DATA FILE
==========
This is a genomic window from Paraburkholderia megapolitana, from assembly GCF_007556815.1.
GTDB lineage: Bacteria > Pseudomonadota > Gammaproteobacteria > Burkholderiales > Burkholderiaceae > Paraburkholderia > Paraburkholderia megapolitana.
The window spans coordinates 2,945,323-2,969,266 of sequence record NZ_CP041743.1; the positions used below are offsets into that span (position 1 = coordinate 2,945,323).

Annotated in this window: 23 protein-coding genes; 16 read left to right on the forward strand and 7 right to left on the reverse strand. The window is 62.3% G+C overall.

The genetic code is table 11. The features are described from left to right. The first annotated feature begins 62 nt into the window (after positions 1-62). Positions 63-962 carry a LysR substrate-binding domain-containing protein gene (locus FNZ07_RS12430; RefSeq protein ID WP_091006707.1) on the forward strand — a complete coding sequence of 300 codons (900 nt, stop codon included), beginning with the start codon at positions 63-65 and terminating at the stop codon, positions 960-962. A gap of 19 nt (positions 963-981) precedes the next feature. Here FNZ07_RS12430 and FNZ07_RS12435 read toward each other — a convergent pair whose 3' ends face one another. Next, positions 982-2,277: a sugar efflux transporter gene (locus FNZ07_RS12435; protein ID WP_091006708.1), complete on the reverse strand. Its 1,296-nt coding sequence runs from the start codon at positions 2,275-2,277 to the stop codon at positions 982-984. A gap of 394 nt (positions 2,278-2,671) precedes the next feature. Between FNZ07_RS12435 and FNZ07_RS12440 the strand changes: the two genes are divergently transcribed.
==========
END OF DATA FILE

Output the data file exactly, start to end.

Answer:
This is a genomic window from Paraburkholderia megapolitana, from assembly GCF_007556815.1.
GTDB lineage: Bacteria > Pseudomonadota > Gammaproteobacteria > Burkholderiales > Burkholderiaceae > Paraburkholderia > Paraburkholderia megapolitana.
The window spans coordinates 2,945,323-2,969,266 of sequence record NZ_CP041743.1; the positions used below are offsets into that span (position 1 = coordinate 2,945,323).

Annotated in this window: 23 protein-coding genes; 16 read left to right on the forward strand and 7 right to left on the reverse strand. The window is 62.3% G+C overall.

The genetic code is table 11. The features are described from left to right. The first annotated feature begins 62 nt into the window (after positions 1-62). Positions 63-962 carry a LysR substrate-binding domain-containing protein gene (locus FNZ07_RS12430; RefSeq protein ID WP_091006707.1) on the forward strand — a complete coding sequence of 300 codons (900 nt, stop codon included), beginning with the start codon at positions 63-65 and terminating at the stop codon, positions 960-962. A gap of 19 nt (positions 963-981) precedes the next feature. Here FNZ07_RS12430 and FNZ07_RS12435 read toward each other — a convergent pair whose 3' ends face one another. Next, positions 982-2,277: a sugar efflux transporter gene (locus FNZ07_RS12435; protein ID WP_091006708.1), complete on the reverse strand. Its 1,296-nt coding sequence runs from the start codon at positions 2,275-2,277 to the stop codon at positions 982-984. A gap of 394 nt (positions 2,278-2,671) precedes the next feature. Between FNZ07_RS12435 and FNZ07_RS12440 the strand changes: the two genes are divergently transcribed.